I found this excellent North Shore News article talking about the necessity of letting your kids grow up and do stuff on their own without being constantly sheltered by hovering parents, and about not getting overly frightened by news coverage of crimes against children.
I have spoken on this blog before about my belief that today’s children are overprotected and the media, wanting to sell itself, peddles alarmist stories and makes the world sound worse than it is. I’m a student of history and it’s my opinion that the world is no worse than it has ever been. It’s only attitudes that have changed. I’m concerned about kids who grow up having no idea how to take care of themselves because their parents were scared to let them learn.
I just finished reading September Sisters by Jillian Cantor, a novel about the disappearance of ten-year-old Becky Reed and how it devastates the rest of her family. It’s told from the point of view of Abby, Becky’s sister, who is exactly two years and one day older. Becky vanished from her bedroom in the middle of the night, apparently abducted, and her family fell apart in the aftermath of the kidnapping. They had been a normal, middle-class suburban family. After Becky went missing, the mother sank into a suicidal depression. The father tried to be the strong one in the family, refusing to discuss his grief and anger or to accept the idea that his daughter might be dead. Abby became an outcast at school, as she was unable to relate to her classmates anymore and there were nasty stories circulating about her family. In absence of any other suspects or clues, the police believed the parents were involved in Becky’s disappearance, but Abby was convinced it couldn’t have been them. She and her only friend, the new boy who just moved in next door, made some attempts to solve the case on their own, but without much success.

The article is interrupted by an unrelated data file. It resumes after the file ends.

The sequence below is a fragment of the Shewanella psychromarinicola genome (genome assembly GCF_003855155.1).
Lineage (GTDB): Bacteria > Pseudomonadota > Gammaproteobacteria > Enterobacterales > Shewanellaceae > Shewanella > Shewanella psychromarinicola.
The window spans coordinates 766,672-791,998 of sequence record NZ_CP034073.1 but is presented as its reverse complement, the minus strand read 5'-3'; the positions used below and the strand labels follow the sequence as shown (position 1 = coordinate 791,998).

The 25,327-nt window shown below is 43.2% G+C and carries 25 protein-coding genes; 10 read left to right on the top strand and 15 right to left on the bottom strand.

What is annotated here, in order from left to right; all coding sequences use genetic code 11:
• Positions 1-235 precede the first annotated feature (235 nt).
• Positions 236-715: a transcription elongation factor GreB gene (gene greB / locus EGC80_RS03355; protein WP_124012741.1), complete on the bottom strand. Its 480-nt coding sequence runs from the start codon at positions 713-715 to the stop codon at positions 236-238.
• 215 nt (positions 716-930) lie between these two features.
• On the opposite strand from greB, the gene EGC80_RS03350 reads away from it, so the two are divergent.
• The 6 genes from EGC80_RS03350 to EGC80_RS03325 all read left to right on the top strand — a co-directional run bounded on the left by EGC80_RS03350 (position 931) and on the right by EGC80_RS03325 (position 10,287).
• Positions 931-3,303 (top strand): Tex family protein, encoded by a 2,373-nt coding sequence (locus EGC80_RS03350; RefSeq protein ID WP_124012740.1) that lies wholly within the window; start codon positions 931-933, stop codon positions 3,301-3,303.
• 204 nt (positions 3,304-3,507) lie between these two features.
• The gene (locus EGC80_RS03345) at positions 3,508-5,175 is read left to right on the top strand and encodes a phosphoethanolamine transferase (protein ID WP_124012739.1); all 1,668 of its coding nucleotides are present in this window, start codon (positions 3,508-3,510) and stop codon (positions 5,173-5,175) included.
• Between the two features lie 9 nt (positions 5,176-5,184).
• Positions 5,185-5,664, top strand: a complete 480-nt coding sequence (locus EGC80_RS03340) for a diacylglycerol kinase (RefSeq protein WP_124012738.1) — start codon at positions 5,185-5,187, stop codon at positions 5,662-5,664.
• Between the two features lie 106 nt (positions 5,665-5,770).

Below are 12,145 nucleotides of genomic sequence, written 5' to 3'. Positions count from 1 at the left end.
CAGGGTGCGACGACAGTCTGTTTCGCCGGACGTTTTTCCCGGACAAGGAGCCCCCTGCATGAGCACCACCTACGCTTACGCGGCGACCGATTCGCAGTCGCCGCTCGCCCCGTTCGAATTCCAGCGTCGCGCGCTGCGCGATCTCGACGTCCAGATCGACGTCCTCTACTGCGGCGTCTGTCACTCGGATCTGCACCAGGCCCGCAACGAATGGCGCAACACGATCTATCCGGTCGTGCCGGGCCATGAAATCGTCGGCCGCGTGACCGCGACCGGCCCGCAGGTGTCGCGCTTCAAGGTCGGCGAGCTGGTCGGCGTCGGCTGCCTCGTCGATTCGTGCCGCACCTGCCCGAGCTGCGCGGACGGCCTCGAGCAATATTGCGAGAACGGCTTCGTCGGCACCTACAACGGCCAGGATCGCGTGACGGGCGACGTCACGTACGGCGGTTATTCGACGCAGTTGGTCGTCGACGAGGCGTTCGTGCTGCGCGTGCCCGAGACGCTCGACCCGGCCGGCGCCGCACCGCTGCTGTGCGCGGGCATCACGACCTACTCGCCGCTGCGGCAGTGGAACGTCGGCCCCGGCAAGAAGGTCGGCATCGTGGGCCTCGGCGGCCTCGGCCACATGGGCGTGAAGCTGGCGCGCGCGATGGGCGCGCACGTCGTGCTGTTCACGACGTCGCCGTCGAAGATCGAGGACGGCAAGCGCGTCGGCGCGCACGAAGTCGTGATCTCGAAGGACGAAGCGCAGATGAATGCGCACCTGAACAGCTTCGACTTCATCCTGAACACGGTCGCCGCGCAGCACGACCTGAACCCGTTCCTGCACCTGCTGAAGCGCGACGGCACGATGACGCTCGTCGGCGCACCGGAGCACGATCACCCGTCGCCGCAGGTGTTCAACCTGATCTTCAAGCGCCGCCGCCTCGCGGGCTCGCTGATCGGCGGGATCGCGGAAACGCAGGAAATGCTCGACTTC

The story has a lot of suspense with the whole who did it, why did they do it, is she still alive thing, and quite a few red herrings and leads that went nowhere, just like in a real investigation. The reader knows they will eventually find out what happened, since the story opens with Abby’s father pulling her out of class at school several years after the abduction and saying, “They found her.” Becky’s fate, and the identity of the person responsible for her disappearance, aren’t revealed until the very end, though. But this novel is not a whodunit. The more important thing was the affect Becky’s disappearance had on her family. To me, finding the actual kidnapper became almost irrelevant. It’s like The Lovely Bones that way, except I didn’t really like that book.
I really thought September Sisters was excellent for its detail and the relationships involved. The futile struggle of the Reed family to hold itself together was very realistic, as was Abby’s deepening friendship and growing love for Thomas. This is Jillian Cantor’s first book, and it’s an impressive effort. I will definitely read more of her work when it comes out.